Psychologist explores effective treatment options for children with autism disorders (w/ Video)

Apr 19, 2010
Psychologist explores effective treatment options for children with autism disorders
"Nao" robot

( -- When one out of every 100 children born in this country is diagnosed with autism, treatment for those children requires as much attention as the diagnoses.

“Ten or 20 years ago we were lucky to diagnose a child by age four or five,” says Joshua Diehl, assistant professor of psychology at the University of Notre Dame, who specializes in developmental disorders, with an emphasis on and .

“Now we’re able to reliably diagnose as early as 18 months, with some studies trying to pinpoint it within six months. Our ability to diagnose earlier - regardless of the treatment - means earlier intervention and better outcomes,” says Diehl.

As with many developmental disorders, the diagnosis of “autism” can mean something different for each child. Autism disorders fall within a spectrum of behaviors, some more serious and difficult to overcome than others.

“The signature characteristic for all with autism is difficulty communicating. They desire to be social, but comprehension is a barrier for them. They don’t always understand social conventions or norms,” Diehl says.

Helping children with autism break through those barriers and communicate more effectively is the focus of Diehl’s current research projects and therapies, all of which are behavior-based.

“In a simple conversation, there are gestures, facial expressions, words and voice inflection - all of which come naturally for most people,” Diehl explains.

“Children with autism can accomplish these behaviors individually, but putting them together is difficult for them. These intuitive behaviors need to be taught to them.”

In therapy sessions with children with autism, Diehl focuses on breaking down those individual behaviors and teaching communication piece by piece.

One method is through the use of “Nao,” a robot that is programmed to simplify various communication behaviors like gestures and , and teach children with autism how to use and understand them.

“The most important part of social interaction is understanding what’s being said and being able to be understood,” Diehl explains. “If we can bridge this social gap, it will open up so many doors for children with autism and help them in all aspects of their lives.”

Though working with the social robot is advantageous to many children with autism, not all respond to this form of therapy, particularly if they are older.

“We need to focus on services and therapies for children beyond the first few years of life,” Diehl says. “What can we do for a child with autism who’s 11, 12, even 18? These parents are still looking for ways to help their children.”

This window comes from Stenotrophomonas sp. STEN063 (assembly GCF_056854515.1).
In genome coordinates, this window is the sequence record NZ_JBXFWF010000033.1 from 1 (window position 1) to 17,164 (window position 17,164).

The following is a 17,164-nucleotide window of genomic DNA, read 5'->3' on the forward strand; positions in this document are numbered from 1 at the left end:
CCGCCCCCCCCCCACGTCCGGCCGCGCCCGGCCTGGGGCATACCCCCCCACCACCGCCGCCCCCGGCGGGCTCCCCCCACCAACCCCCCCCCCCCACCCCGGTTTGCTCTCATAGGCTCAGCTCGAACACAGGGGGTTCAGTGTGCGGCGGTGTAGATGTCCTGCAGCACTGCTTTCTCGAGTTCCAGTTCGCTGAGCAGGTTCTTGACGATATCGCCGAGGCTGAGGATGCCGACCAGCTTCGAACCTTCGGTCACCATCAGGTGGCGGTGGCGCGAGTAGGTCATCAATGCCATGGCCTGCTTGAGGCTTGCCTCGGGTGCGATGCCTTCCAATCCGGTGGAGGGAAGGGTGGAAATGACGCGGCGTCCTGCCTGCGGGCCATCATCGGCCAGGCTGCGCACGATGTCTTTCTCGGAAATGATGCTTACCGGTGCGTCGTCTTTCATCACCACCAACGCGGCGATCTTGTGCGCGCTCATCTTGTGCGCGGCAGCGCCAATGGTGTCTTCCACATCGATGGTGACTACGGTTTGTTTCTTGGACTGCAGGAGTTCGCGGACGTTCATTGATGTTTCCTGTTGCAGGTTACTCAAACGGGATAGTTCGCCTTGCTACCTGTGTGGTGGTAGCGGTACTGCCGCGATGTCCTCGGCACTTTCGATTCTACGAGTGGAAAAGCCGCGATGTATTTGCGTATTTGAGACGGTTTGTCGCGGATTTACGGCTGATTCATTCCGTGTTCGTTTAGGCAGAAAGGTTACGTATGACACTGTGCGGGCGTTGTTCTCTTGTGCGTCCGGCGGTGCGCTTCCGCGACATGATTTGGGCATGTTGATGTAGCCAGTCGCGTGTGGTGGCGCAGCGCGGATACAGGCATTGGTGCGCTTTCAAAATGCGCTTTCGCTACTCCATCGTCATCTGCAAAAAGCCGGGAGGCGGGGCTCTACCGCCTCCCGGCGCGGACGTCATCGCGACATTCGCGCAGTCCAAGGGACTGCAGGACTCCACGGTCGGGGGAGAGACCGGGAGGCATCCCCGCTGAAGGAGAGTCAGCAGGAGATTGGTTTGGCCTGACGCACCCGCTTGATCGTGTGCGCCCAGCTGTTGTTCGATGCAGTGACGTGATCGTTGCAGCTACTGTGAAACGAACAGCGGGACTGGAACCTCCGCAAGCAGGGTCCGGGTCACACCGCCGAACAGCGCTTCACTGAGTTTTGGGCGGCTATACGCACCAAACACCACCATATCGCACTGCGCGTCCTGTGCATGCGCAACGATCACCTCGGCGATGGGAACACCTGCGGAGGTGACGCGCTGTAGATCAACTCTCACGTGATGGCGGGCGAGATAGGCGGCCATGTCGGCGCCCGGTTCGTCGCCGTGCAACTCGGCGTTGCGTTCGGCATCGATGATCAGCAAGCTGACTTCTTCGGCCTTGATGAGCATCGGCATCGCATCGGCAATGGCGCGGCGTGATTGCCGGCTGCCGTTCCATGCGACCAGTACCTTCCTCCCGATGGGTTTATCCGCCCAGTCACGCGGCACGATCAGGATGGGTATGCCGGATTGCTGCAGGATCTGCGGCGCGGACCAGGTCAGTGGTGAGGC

One of Diehl’s studies is geared toward older children and adolescents with high-functioning autism or Asperger syndrome, and focuses on language comprehension.

“We are trying to understand how children with spectrum disorders perform on a range of tasks measuring language comprehension abilities, and compare them with typically developing children and adolescents.”

Diehl stresses the importance of continuing research in order to know what works for which children, and how to use that information for effective treatment plans.

“In an ideal scenario,” according to Diehl, “children would receive individualized treatment for areas in which they’re struggling, and have those tailored treatments continue throughout their lives.”

Explore further: Report advocates improved police training

add to favorites email to friend print save as pdf

Related Stories

Children with autism may learn from 'virtual peers'

Feb 29, 2008

Using “virtual peers” -- animated life-sized children that simulate the behaviors and conversation of typically developing children -- Northwestern University researchers are developing interventions designed ...

Laughter Differs In Children With Autism

Jul 10, 2009

According to a recent paper entitled "Laughter Differs in Children with Autism: An Acoustic Analysis of Laughter Produced by Children with and without the Disorder" in the Journal of Autism and Developmental Disorders, childr ...

Mental disorders in parents linked to autism in children

May 05, 2008

Parents of children with autism were roughly twice as likely to have been hospitalized for a mental disorder, such as schizophrenia, than parents of other children, according to an analysis of Swedish birth and hospital records ...

No link found between autism and celiac disease

May 01, 2007

Contrary to previous studies, autistic children are no more likely than other children to have celiac disease, according to new research that will be presented at the American Academy of Neurology’s 59th Annual Meeting ...

Children with autistic traits remain undiagnosed

Mar 22, 2010

There has been a major increase in the incidence of autism over the last twenty years. While people have differing opinions as to why this is (environment, vaccines, mother's age, better diagnostic practice, more awareness ...

Recommended for you

Report advocates improved police training

9 hours ago

A new report released yesterday by the Mental Health Commission of Canada identifies ways to improve the mental health training and education that police personnel receive.

Meaningful relationships can help you thrive

16 hours ago

Deep and meaningful relationships play a vital role in overall well-being. Past research has shown that individuals with supportive and rewarding relationships have better mental health, higher levels of subjective well-being ...

Learning to read involves tricking the brain

17 hours ago

While reading, children and adults alike must avoid confusing mirror-image letters (like b/d or p/q). Why is it difficult to differentiate these letters? When learning to read, our brain must be able to inhibit ...

User comments : 0